MEPs want EU laws to recognised gender-based violence as a crime

Parliament calls for online and offline gender-based violence to be treated as a “particularly serious crime with a cross-border dimension”

MEPs have adopted a legislative initiative demanding targeted legislation and policies to address all forms of violence and discrimination based on gender – against women and girls, but also against LGBTIQ+ persons – whether offline or online.

MEPs called on the Commission to list gender-based violence as a new area of crime within the Treaty of the European Union, alongside other crimes that need to be combatted on a common basis, such as human, drug, and arms trafficking, computer crime and terrorism.

The report was adopted by 427 votes in favour, 119 against, and 140 abstentions.

The defined area of crime would give legal basis for a victim-centred EU Directive, using the standards of the Istanbul Convention and other international standards, to include prevention measures, including via gender-sensitive and intersectional education programming; measures to end all forms of gender-based violence, including violence against LGBTIQ+ persons; minimum standards for law enforcement; and provisions to ensure that incidents of gender-based violence are taken into account when determining child custody and visitation rights.

MEPs denounced femicide as the most extreme form of gender-based violence against women and girls, and highlight that denying safe and legal abortion care is also a form of gender-based violence.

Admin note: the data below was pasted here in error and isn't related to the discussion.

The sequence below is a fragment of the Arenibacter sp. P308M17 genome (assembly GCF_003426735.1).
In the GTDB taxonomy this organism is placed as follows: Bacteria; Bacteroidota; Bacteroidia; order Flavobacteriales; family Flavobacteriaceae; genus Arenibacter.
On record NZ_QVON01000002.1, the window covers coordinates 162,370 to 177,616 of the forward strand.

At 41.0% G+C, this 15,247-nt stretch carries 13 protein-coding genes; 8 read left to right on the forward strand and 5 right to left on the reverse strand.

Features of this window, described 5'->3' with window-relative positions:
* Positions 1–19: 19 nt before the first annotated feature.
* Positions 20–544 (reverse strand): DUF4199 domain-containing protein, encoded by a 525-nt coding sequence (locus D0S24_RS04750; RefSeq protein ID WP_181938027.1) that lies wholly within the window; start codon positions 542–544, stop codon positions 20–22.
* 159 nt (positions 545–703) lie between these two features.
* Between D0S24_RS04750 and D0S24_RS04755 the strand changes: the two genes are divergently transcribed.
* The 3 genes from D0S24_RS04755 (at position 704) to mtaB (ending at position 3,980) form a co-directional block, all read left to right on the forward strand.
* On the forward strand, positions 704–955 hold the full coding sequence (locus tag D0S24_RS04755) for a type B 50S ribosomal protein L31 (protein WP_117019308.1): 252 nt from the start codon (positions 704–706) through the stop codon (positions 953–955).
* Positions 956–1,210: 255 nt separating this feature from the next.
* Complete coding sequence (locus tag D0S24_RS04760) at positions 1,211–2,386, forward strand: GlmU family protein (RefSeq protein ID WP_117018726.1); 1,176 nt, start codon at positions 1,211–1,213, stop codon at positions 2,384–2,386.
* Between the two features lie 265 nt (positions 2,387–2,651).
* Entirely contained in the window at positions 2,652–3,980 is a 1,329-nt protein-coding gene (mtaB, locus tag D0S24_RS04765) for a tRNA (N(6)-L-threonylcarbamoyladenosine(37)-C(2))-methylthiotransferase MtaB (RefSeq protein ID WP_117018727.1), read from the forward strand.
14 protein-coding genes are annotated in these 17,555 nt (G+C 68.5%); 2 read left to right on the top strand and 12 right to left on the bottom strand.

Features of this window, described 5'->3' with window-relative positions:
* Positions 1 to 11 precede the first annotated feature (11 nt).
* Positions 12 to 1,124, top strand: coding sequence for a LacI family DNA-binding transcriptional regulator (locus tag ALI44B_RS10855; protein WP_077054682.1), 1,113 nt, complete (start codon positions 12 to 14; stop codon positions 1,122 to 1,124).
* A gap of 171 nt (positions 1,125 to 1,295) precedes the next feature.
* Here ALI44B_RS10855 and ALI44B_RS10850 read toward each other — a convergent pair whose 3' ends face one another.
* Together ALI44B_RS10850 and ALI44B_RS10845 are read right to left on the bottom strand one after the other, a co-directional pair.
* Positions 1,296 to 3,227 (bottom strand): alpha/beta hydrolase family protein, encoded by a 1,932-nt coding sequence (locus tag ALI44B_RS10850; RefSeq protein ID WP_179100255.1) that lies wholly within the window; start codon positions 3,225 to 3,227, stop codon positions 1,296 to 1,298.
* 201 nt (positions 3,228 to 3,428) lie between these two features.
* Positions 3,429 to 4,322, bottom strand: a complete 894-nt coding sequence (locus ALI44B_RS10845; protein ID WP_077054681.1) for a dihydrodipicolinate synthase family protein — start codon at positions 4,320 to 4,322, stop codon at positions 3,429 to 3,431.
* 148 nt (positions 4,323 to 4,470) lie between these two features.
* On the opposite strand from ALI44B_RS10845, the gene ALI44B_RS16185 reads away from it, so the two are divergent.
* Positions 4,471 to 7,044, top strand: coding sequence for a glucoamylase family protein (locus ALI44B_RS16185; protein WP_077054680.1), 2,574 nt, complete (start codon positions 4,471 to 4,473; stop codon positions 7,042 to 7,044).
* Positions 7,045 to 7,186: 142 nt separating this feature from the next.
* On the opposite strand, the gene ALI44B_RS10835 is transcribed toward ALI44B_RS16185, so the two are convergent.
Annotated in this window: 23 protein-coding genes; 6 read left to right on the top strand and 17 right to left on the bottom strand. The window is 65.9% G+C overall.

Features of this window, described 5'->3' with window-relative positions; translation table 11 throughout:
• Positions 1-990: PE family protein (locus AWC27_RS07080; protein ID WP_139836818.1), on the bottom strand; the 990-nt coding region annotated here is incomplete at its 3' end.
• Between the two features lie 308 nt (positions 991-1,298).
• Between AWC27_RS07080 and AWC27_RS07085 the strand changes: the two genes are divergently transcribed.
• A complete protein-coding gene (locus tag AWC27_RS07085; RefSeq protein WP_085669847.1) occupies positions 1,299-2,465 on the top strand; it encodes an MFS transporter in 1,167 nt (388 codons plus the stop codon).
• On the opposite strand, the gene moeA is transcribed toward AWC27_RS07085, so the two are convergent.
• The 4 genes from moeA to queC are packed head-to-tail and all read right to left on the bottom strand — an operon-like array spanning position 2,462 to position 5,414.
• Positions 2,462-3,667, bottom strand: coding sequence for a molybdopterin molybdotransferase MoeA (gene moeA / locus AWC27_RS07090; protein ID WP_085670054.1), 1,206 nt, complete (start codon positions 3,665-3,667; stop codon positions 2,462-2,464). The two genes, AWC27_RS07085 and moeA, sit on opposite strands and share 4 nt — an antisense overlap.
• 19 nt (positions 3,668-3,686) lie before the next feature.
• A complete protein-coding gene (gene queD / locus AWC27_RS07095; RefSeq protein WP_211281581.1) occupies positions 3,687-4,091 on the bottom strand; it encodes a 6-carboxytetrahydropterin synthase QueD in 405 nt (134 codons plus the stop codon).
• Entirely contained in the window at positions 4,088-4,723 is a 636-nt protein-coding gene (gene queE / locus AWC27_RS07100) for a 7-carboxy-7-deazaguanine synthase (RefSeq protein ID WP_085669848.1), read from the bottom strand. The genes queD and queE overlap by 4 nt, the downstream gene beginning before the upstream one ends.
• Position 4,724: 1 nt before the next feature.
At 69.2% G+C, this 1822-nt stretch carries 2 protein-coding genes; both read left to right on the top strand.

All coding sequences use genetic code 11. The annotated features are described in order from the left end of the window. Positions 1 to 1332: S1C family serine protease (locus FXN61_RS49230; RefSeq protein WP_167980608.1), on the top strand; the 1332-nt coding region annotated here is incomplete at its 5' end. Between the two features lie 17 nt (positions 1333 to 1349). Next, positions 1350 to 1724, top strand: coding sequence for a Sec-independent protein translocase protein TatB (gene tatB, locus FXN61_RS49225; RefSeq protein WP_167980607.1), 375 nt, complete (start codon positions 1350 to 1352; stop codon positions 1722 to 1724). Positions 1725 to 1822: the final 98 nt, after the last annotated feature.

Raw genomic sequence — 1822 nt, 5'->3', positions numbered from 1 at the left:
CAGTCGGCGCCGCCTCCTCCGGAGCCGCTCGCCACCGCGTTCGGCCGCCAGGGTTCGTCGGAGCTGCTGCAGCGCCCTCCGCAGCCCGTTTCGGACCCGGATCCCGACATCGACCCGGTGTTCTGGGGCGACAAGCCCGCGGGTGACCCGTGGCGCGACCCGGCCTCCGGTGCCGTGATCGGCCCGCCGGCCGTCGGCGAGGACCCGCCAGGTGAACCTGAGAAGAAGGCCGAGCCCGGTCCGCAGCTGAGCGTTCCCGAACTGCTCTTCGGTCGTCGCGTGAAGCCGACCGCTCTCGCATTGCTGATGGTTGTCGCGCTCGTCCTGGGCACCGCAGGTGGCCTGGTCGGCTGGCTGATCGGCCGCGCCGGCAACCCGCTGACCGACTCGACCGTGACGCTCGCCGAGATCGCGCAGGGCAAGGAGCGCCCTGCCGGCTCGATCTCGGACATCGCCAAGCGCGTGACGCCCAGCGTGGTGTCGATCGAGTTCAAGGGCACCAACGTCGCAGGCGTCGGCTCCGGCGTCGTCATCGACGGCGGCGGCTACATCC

They pointed to the many adverse personal, social and economic effects of gender-based violence, and that the situation had been exacerbated by the pandemic.

“Parliament wants to see some bold action to combat gender-based violence – not only in the form of EU-wide legislation, but also through more investments in women’s shelters, in law enforcement and in feminist education,” said co-rapporteur Malin Bjork, of the group of the Left.

“The report also recognises that sexual and reproductive rights such as abortion rights are crucial, and that not only women but also LGBTI people can be victims of gender-based violence, as this type of violence is based on gender inequalities and patriarchal stereotypes.”

Co-rapporteur Diana Riba i Giner (Greens) added that MEPs had underlined the need for more and better tools to combat gender-based violence. “We therefore call for common legal definitions, standards and minimum criminal penalties throughout the EU. It is time to act to include gender-based violence in the list of EU crimes, and to present a holistic and inclusive Directive to fight what is one of the most serious and persistent human rights violations in human history.”

One third of women in the EU have experienced physical and/or sexual violence. Around 50 women lose their lives to domestic violence every week, and 75% of women within a professional setting have experienced sexual harassment.

During her second State of the EU address in plenary on Wednesday, Commission President von der Leyen told MEPs that, by the end of the year, the Commission will propose a law to combat violence against women that will include prevention, protection and effective prosecution, online and offline.

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